<img src = "https://cdn.arstechnica.net/wp-content/uploads/2020/08/pandemic-office-cubicles-800×450.jpg" alt = "When you are back in the office, this helpful song will help you remember the basic rule of social distancing. "/>
Enlarge /. When you get back to the office, this helpful song will help you remember the basic rule of social distancing.
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The future of business
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If you'd told an executive at a large corporation in mid-2019 that almost half of the U.S. workforce would be working from home within the next year, they would at least have raised a skeptical eyebrow (and then probably called security to have you removed allow ). But here we are.
Large tech companies, including Microsoft, Facebook, and Google, have closed their physical offices well into 2021. Twitter has told many employees that they can work from home permanently. And now that we've involuntarily been through widespread home work for nearly six months, many other organizations are rethinking the value of office space.
In April, a Gallup poll found that 62 percent of the workforce work from home and 59 percent hope they can do so as much as possible once the pandemic is under control. While the numbers have declined to some extent since then – the Stanford Institute for Economic Research numbers in June showed that only 42 percent of the U.S. workforce worked full-time from home – the fact remains that the relationship of the People's workplace has been dramatically restructured, possibly permanently.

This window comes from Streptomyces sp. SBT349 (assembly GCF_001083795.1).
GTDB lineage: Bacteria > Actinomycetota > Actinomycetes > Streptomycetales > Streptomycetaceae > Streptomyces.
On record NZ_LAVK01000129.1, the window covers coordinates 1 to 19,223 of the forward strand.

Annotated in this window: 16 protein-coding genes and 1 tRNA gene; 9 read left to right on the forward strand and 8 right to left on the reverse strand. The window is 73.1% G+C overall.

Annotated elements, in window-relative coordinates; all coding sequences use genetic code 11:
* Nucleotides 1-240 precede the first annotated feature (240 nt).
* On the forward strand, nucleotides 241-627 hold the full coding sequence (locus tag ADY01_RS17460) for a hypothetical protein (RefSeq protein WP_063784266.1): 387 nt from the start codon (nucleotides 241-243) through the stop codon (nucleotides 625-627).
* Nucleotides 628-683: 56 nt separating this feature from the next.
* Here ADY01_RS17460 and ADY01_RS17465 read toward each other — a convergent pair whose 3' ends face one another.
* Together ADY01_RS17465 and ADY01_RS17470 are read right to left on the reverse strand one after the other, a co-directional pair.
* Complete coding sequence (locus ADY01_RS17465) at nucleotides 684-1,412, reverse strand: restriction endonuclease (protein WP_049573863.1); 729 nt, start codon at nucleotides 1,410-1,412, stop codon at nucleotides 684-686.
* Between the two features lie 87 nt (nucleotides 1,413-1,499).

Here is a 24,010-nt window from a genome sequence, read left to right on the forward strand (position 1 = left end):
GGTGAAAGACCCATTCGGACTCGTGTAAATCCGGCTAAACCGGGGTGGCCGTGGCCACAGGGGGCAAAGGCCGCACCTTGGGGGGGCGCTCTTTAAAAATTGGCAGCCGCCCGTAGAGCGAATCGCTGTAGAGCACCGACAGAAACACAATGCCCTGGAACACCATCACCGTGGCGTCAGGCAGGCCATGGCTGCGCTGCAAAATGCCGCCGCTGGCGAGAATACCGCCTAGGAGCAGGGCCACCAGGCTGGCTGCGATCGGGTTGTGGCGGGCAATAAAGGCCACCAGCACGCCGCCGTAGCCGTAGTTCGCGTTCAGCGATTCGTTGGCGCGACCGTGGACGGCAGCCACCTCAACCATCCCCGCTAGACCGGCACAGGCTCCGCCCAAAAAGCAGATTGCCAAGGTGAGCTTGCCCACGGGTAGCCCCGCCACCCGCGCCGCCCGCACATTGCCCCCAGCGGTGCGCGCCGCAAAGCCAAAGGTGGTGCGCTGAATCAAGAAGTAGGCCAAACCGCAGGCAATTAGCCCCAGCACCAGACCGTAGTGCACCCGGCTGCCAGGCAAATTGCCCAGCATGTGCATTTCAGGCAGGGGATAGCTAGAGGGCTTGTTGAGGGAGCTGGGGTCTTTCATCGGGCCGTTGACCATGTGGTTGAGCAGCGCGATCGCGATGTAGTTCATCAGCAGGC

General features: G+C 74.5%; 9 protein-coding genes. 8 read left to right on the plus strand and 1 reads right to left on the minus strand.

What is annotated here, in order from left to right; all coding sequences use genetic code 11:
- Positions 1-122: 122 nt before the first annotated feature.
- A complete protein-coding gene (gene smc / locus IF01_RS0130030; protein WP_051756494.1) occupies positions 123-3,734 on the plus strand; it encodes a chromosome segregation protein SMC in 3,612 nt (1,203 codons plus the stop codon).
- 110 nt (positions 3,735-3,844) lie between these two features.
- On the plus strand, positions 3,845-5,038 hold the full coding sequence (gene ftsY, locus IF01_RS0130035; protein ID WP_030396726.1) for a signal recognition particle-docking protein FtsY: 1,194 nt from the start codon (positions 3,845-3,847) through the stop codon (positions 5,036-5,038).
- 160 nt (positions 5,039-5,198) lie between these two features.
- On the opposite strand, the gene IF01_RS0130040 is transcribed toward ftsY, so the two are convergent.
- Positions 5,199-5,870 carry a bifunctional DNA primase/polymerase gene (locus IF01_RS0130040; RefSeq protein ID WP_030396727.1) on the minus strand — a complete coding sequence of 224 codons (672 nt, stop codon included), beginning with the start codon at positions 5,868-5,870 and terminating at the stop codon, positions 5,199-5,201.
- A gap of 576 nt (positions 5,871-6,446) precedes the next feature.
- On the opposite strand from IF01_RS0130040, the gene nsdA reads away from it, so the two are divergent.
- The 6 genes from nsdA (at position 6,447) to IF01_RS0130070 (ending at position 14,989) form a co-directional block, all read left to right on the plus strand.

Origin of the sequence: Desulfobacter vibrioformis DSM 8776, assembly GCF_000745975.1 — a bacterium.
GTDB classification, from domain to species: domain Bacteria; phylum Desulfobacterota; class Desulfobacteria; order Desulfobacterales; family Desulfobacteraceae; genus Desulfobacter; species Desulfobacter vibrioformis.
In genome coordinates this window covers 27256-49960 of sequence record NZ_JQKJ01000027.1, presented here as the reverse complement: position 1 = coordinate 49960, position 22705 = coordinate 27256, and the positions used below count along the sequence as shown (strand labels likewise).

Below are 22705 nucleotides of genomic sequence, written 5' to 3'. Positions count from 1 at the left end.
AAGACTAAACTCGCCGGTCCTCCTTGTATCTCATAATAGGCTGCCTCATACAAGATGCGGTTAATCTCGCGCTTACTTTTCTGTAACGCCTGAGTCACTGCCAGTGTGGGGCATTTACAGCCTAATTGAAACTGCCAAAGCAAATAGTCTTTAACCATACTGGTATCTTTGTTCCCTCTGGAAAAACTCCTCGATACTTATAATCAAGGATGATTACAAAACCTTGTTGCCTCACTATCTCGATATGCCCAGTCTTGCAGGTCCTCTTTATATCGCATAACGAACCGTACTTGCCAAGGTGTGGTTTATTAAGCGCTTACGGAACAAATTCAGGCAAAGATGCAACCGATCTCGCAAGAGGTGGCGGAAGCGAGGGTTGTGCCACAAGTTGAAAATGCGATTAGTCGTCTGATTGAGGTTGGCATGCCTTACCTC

Enlarge /. We worked a long time ago when we all went to the office. There are many very expensive properties that are currently underutilized.
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Management seems to be drawing the same conclusions. A survey by Gartner in April found that 74 percent of CFOs plan to at least partially fulfill this request and switch some of their workforce to permanent remote working to save costs. The question is to what extent companies will change their definition of the office to take advantage of the cultural and technical adjustments they have made to keep things moving while the offices are empty.
As long as it takes us to leave the COVID-19 pandemic behind, it seems certain that the role of the "office" will change. You don't have to look far to find utopian stories about the "office of the future" and "work after COVID".
This won't be one of them.
I didn't come as the herald of the shiny new corporate workspace of the future – instead, I'd like to throw a bucket of cold reality on the hype fire. In the past six months, many companies have learned that their businesses can function properly without employees in the office and that balance sheets would look much more attractive if they could get rid of some of those real estate costs. Prepare for the onslaught of multi-year management consulting.
I do not claim any psychic powers. But as someone who has worked in both “hybrid” and full-time work-at-home roles for many, many years, I have a sense of what offices should be in the future – and what many of them inevitably will be.